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The Occupy Wall Street Movement has opened up many opportunities to make clear the links between economic inequalities and inequalities in health. A growing number of doctors, nurses, patient advocates, and public health professionals are taking advantage of these opportunities and drawing attention to a range of health concerns. However, conversations and actions so far have largely focused on issues of access to healthcare, medical debt, cuts to healthcare budgets, and the pitfalls of for-profit medical systems.

One of the biggest health related actions of the Movement took place on October 26th when Healthcare for the 99% (a coalition of physician unions, nurses unions, and various healthcare campaign groups) organized a march in New York City against the for-profit health insurance industry. Just yesterday, a group of health advocates in Boston organized a Health Justice Day of Action where in addition to a variety of health focused events, a team of volunteers dispensed free flu shots. In the UK, protesters in Cambridge occupied the offices of the Healthcare firm Atos, and on Twitter, the hashtags  #occupyhealthcare and #occupyhealth document  that more and more people are making the link between economic inequalities and healthcare related concerns.

Less visible in the Movement are messages about the social determinants of health (SDOH). The need for better integration of SDOH messages have been noted by blogger Nate Osit, who emphasizes the need for a more global SDOH outlook in occupying efforts, and blogger Vinu Ilakkuvan, who has written about the need to move ‘beyond healthcare’ and highlighted examples of successful efforts toward this end. However, SDOH concerns aren’t completely absent from the Movement. The People’s Health Movement has stepped up to endorse the Occupy Wall Street Movement, directing attention to the importance of SDOH and urging its affiliates to “participate in this movement to overcome ill-health caused by social, political and economic systems that reproduce inequality and social injustice”. Moreover, “a group of (mostly) San Francisco Bay Area health professionals, providers, students, and advocates” have developed an Occupy Public Health site which includes, among other great resources, a lesson plan for teaching occupiers about the SDOH.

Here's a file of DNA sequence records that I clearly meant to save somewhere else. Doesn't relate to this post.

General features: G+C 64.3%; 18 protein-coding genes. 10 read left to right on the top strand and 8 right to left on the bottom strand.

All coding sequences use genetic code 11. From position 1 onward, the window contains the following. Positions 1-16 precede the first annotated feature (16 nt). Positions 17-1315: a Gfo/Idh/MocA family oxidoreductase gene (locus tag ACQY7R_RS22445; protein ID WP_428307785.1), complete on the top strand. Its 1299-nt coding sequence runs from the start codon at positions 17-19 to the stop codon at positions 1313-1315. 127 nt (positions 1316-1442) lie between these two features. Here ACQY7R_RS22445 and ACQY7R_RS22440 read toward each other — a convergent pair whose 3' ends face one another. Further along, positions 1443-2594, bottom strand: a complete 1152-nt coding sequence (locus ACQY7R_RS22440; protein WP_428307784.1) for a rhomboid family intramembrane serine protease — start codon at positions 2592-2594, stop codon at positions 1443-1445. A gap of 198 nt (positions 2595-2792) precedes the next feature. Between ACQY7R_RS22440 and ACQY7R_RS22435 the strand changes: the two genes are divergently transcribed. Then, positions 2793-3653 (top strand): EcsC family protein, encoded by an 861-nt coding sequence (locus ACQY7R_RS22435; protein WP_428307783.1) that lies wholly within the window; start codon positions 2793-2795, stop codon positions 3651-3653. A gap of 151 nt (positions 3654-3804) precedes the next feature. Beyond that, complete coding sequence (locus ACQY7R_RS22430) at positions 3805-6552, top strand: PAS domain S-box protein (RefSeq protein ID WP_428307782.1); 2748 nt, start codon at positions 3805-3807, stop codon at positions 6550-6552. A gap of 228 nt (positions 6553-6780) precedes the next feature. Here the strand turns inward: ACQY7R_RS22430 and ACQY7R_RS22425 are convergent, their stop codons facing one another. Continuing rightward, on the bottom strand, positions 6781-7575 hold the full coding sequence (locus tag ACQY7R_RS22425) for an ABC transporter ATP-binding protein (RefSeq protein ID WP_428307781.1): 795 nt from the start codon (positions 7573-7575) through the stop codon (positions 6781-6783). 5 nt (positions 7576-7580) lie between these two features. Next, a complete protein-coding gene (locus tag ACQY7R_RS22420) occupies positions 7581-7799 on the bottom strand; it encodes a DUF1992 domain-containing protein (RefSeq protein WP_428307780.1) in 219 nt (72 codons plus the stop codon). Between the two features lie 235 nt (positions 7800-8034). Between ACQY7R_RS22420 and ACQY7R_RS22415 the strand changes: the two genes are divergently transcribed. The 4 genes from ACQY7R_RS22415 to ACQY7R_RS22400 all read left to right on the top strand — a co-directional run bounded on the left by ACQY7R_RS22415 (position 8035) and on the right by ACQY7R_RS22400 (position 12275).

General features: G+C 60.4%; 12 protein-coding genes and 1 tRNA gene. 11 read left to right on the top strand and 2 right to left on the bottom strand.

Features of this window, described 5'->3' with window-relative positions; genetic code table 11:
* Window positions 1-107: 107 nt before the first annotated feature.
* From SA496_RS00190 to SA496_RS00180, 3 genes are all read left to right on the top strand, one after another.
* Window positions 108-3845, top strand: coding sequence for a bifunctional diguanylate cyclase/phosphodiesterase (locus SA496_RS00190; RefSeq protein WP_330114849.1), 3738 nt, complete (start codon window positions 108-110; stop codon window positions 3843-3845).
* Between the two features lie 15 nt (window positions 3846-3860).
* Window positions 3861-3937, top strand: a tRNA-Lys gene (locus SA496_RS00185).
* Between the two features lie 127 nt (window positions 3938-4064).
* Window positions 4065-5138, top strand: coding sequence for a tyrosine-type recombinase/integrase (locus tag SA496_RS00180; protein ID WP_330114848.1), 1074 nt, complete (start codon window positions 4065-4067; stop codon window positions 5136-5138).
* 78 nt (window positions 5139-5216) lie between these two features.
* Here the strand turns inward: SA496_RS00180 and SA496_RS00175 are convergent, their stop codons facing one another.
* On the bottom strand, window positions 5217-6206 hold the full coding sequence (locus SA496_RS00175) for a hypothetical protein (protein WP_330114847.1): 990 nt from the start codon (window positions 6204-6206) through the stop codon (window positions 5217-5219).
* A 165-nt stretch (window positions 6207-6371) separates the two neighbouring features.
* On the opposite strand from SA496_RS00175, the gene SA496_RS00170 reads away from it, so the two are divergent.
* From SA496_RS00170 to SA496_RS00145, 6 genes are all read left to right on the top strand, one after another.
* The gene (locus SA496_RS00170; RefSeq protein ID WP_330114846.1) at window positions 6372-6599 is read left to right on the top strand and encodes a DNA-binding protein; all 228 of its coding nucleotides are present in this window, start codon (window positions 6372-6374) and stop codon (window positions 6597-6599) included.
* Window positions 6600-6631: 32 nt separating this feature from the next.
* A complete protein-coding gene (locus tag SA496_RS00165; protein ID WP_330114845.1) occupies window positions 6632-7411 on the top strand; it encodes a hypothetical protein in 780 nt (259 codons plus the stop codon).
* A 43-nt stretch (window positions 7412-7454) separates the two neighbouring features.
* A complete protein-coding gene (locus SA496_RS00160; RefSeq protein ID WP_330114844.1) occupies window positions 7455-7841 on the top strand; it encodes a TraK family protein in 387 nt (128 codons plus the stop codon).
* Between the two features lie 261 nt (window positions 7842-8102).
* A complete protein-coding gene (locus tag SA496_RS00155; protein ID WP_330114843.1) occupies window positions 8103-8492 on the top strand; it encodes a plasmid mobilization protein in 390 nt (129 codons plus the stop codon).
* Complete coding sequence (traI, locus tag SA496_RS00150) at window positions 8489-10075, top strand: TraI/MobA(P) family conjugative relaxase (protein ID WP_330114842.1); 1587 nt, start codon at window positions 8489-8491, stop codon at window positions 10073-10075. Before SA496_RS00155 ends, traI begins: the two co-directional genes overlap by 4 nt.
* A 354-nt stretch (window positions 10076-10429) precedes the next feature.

In an effort to support occupying actions directed at the social determinants of health, Healthy Policies will be hosting a Twitter chat tomorrow (Monday November 14th) on how SDOH messages can be better integrated into the Occupy Healthcare movement.  This chat is part of a larger effort organized by the IMAXI group, who are coordinating a series of social media events to bring people together to discuss the state of the world's health every Monday, from the 14th of November until Human Rights Day a month later.

The Twitter chat will begin at 3PMEST/20hGMT and last for 30 minutes. To view the chat search Twitter for #SDOHchat; to participate, tweet your thoughts, adding  ‘#SDOHchat’ to your tweet.  A transcript of the chat will be made available shortly afterwards.

[This piece is cross posted at Healthy Policies]

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